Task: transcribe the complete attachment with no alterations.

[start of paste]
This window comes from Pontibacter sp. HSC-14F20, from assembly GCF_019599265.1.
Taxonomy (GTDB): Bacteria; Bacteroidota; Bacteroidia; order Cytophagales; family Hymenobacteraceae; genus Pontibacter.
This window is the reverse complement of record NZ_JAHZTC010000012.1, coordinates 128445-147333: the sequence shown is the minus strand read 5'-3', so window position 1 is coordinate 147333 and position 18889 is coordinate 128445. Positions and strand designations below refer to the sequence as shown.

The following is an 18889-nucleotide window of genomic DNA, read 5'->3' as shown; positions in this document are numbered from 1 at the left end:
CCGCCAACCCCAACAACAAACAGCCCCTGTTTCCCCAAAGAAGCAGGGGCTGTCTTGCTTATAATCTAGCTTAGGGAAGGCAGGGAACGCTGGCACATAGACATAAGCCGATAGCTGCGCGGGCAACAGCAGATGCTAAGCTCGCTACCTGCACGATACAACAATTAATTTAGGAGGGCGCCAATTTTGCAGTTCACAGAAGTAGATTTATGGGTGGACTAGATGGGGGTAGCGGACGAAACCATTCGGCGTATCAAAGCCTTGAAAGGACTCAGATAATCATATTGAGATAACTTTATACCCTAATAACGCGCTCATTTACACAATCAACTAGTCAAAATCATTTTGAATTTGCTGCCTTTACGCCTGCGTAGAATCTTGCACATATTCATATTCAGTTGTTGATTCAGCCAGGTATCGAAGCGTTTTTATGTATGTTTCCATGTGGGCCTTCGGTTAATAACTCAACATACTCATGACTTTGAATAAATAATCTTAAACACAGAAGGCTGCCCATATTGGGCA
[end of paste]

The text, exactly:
This window comes from Pontibacter sp. HSC-14F20, from assembly GCF_019599265.1.
Taxonomy (GTDB): Bacteria; Bacteroidota; Bacteroidia; order Cytophagales; family Hymenobacteraceae; genus Pontibacter.
This window is the reverse complement of record NZ_JAHZTC010000012.1, coordinates 128445-147333: the sequence shown is the minus strand read 5'-3', so window position 1 is coordinate 147333 and position 18889 is coordinate 128445. Positions and strand designations below refer to the sequence as shown.

The following is an 18889-nucleotide window of genomic DNA, read 5'->3' as shown; positions in this document are numbered from 1 at the left end:
CCGCCAACCCCAACAACAAACAGCCCCTGTTTCCCCAAAGAAGCAGGGGCTGTCTTGCTTATAATCTAGCTTAGGGAAGGCAGGGAACGCTGGCACATAGACATAAGCCGATAGCTGCGCGGGCAACAGCAGATGCTAAGCTCGCTACCTGCACGATACAACAATTAATTTAGGAGGGCGCCAATTTTGCAGTTCACAGAAGTAGATTTATGGGTGGACTAGATGGGGGTAGCGGACGAAACCATTCGGCGTATCAAAGCCTTGAAAGGACTCAGATAATCATATTGAGATAACTTTATACCCTAATAACGCGCTCATTTACACAATCAACTAGTCAAAATCATTTTGAATTTGCTGCCTTTACGCCTGCGTAGAATCTTGCACATATTCATATTCAGTTGTTGATTCAGCCAGGTATCGAAGCGTTTTTATGTATGTTTCCATGTGGGCCTTCGGTTAATAACTCAACATACTCATGACTTTGAATAAATAATCTTAAACACAGAAGGCTGCCCATATTGGGCA